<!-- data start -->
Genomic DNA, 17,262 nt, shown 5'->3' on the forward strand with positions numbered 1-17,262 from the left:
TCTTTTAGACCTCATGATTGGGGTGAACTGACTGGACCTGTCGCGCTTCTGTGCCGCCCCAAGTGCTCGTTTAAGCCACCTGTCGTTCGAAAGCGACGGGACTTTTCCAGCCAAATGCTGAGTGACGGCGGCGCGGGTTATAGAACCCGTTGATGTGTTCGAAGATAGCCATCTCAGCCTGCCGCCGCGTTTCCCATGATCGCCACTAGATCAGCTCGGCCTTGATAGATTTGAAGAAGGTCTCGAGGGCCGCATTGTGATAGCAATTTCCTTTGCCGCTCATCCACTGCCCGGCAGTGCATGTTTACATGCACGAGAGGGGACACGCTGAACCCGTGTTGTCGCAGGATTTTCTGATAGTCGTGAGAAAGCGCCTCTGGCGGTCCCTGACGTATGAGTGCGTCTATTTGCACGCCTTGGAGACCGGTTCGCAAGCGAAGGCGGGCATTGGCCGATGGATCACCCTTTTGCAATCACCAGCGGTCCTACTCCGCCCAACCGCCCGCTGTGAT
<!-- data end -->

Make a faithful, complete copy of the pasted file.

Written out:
Genomic DNA, 17,262 nt, shown 5'->3' on the forward strand with positions numbered 1-17,262 from the left:
TCTTTTAGACCTCATGATTGGGGTGAACTGACTGGACCTGTCGCGCTTCTGTGCCGCCCCAAGTGCTCGTTTAAGCCACCTGTCGTTCGAAAGCGACGGGACTTTTCCAGCCAAATGCTGAGTGACGGCGGCGCGGGTTATAGAACCCGTTGATGTGTTCGAAGATAGCCATCTCAGCCTGCCGCCGCGTTTCCCATGATCGCCACTAGATCAGCTCGGCCTTGATAGATTTGAAGAAGGTCTCGAGGGCCGCATTGTGATAGCAATTTCCTTTGCCGCTCATCCACTGCCCGGCAGTGCATGTTTACATGCACGAGAGGGGACACGCTGAACCCGTGTTGTCGCAGGATTTTCTGATAGTCGTGAGAAAGCGCCTCTGGCGGTCCCTGACGTATGAGTGCGTCTATTTGCACGCCTTGGAGACCGGTTCGCAAGCGAAGGCGGGCATTGGCCGATGGATCACCCTTTTGCAATCACCAGCGGTCCTACTCCGCCCAACCGCCCGCTGTGAT